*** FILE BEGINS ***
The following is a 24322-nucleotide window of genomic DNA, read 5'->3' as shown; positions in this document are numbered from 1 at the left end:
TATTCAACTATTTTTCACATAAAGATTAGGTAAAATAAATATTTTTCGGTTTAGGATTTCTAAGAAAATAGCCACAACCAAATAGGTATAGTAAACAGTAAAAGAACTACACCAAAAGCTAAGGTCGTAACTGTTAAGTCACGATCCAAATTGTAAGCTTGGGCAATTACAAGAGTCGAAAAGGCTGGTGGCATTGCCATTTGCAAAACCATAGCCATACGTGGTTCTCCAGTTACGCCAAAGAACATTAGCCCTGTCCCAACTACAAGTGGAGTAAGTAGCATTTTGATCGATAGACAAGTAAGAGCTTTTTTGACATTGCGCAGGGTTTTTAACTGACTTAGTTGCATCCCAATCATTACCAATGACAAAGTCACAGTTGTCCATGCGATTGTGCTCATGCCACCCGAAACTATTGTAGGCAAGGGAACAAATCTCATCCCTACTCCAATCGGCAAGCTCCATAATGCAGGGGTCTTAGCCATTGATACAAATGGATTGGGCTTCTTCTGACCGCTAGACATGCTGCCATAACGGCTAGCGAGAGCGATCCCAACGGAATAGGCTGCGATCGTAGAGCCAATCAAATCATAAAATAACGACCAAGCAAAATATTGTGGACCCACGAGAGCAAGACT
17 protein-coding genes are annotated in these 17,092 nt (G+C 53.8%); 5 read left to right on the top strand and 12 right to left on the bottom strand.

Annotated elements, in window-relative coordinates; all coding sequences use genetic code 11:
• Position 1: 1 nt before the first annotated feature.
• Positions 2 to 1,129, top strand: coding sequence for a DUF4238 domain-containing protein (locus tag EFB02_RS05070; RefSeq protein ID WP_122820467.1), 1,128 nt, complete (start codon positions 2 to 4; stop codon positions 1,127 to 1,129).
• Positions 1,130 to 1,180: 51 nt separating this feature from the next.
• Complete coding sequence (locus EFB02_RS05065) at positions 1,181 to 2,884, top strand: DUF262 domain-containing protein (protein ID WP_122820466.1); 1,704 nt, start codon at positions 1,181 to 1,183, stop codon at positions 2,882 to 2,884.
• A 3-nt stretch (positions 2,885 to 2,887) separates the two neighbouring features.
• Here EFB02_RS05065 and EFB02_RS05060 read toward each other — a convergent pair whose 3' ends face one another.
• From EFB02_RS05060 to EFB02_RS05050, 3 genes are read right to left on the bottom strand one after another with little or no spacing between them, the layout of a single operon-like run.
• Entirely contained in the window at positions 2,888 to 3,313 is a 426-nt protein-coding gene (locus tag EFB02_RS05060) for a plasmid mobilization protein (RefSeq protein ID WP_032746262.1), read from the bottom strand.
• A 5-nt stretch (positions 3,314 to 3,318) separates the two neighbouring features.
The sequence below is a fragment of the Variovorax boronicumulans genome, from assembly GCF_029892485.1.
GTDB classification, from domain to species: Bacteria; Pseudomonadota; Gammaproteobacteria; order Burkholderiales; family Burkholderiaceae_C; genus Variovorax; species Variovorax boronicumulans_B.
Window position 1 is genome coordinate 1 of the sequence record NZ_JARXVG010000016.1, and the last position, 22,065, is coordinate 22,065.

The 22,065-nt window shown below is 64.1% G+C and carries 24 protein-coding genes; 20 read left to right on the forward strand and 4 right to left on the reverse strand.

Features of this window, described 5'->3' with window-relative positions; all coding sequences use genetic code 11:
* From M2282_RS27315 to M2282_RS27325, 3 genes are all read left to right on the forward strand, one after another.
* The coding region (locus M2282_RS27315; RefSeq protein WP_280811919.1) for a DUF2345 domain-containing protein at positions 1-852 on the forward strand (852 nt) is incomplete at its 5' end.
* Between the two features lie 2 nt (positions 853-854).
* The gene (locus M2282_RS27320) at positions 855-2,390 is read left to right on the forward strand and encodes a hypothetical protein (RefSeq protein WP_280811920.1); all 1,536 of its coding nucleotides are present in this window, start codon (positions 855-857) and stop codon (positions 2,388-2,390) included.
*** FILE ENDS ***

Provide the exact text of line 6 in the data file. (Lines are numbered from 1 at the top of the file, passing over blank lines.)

• Positions 2 to 1,129, top strand: coding sequence for a DUF4238 domain-containing protein (locus tag EFB02_RS05070; RefSeq protein ID WP_122820467.1), 1,128 nt, complete (start codon positions 2 to 4; stop codon positions 1,127 to 1,129).